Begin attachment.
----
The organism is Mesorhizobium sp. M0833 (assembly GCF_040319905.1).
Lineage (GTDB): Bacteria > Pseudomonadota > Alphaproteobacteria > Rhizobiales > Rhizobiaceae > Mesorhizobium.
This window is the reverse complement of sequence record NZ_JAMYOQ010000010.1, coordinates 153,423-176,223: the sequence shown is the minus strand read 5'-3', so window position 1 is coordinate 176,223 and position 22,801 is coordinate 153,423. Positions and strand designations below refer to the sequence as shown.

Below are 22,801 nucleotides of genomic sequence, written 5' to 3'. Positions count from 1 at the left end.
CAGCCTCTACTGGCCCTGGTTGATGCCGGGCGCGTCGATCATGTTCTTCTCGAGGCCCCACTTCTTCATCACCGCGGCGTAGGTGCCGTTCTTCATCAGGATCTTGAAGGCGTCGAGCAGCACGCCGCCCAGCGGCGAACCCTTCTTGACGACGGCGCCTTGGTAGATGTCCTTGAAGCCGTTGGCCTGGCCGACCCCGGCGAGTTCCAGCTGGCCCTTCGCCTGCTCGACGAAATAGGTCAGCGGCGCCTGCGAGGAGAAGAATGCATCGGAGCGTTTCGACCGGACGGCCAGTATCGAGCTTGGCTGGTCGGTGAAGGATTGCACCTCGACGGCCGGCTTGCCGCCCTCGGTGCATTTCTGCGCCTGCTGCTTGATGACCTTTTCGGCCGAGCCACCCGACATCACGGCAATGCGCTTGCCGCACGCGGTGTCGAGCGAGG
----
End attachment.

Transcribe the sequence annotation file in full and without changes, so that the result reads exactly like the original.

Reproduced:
The organism is Mesorhizobium sp. M0833 (assembly GCF_040319905.1).
Lineage (GTDB): Bacteria > Pseudomonadota > Alphaproteobacteria > Rhizobiales > Rhizobiaceae > Mesorhizobium.
This window is the reverse complement of sequence record NZ_JAMYOQ010000010.1, coordinates 153,423-176,223: the sequence shown is the minus strand read 5'-3', so window position 1 is coordinate 176,223 and position 22,801 is coordinate 153,423. Positions and strand designations below refer to the sequence as shown.

Below are 22,801 nucleotides of genomic sequence, written 5' to 3'. Positions count from 1 at the left end.
CAGCCTCTACTGGCCCTGGTTGATGCCGGGCGCGTCGATCATGTTCTTCTCGAGGCCCCACTTCTTCATCACCGCGGCGTAGGTGCCGTTCTTCATCAGGATCTTGAAGGCGTCGAGCAGCACGCCGCCCAGCGGCGAACCCTTCTTGACGACGGCGCCTTGGTAGATGTCCTTGAAGCCGTTGGCCTGGCCGACCCCGGCGAGTTCCAGCTGGCCCTTCGCCTGCTCGACGAAATAGGTCAGCGGCGCCTGCGAGGAGAAGAATGCATCGGAGCGTTTCGACCGGACGGCCAGTATCGAGCTTGGCTGGTCGGTGAAGGATTGCACCTCGACGGCCGGCTTGCCGCCCTCGGTGCATTTCTGCGCCTGCTGCTTGATGACCTTTTCGGCCGAGCCACCCGACATCACGGCAATGCGCTTGCCGCACGCGGTGTCGAGCGAGG